Anybody who has read Manto would have experienced vicariously the horrors of Partition. The scale of such an artificial displacement very often doesn’t get the treatment it ought to in our history books. Many of them start with the British rule, the resistance to it and lead up to the events that lead to Partition and the formation of the two new states, conveniently ignoring the horrors that it perpetrated.

In the heritage City area of Amritsar, you will find a red brick colored building which is dedicated to the partition. The partition museum, tries to recapture and present before us the horrors that unfolded during those days where the large mass migration of people happened anywhere in the world.

The Partition Museum

For a museum that tries to capture the horrors of a colonial rule ending in such an horrific manner, I found it distasteful that the building looked Western in it’s architecture. Though there are elements of Indian style, the huge pillars and the arched windows reminds you of classical Greek or Roman buildings. This is no way a critique of the contents of the museum. It is probably one of the best museums I’ve been to.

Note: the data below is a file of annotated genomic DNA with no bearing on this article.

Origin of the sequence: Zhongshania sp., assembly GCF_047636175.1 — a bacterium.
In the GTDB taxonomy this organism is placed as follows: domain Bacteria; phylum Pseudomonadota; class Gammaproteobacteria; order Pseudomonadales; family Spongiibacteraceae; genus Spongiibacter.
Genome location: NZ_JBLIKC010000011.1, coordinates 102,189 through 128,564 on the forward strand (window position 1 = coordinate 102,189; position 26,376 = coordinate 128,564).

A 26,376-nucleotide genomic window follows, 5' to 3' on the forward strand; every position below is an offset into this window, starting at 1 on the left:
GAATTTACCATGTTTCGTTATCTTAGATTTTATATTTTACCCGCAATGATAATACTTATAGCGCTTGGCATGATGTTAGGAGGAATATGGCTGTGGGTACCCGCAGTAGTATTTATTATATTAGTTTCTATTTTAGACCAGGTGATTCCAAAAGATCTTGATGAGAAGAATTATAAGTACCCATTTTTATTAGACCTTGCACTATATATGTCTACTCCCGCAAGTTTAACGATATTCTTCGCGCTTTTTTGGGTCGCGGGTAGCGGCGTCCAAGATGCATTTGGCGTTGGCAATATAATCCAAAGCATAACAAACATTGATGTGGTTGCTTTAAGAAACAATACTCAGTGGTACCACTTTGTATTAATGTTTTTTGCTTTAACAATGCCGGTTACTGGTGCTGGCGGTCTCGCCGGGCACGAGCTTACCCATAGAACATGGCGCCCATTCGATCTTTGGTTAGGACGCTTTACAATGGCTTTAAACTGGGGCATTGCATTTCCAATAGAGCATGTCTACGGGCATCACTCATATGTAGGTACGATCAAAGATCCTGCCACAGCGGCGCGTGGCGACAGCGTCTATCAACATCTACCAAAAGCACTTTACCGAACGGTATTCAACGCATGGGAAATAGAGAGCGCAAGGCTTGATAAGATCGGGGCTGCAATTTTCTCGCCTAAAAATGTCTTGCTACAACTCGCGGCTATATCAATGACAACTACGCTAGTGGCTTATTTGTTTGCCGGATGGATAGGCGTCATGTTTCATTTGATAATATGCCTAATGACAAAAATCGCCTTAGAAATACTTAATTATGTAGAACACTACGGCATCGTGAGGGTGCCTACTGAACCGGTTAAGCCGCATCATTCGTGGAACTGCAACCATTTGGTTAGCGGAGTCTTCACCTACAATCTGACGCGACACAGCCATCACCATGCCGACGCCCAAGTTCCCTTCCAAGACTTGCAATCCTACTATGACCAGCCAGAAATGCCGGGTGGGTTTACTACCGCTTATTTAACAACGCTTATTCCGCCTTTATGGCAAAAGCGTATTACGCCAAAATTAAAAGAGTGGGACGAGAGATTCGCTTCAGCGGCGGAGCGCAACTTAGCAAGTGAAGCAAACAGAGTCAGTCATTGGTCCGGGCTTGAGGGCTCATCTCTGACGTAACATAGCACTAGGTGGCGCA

Inside the museum, you find various artefacts that were left behind by migrants or carried over to the new country by them. Many a times, given the violence engulfing them, these refugees could only carry a few articles that would be the most important to them and many such articles are on display. You often realise that the same faith that divided them is what gave them the power to survive such a traumatic event, when you see the torn Ramayana, rosary beads etc that were carried by those unfortunate souls.

You also find historic documents newspaper articles, video footages, journals etc of the time. The horrors of Partition and the suffering that the birth of two nation’s brought forth are reenacted realistically in this museum. If you are visiting Amritsar, don’t forget to visit the Partition Museum. You will never see such a museum elsewhere. It acts as a reminder for the present and also a memorial for the past.

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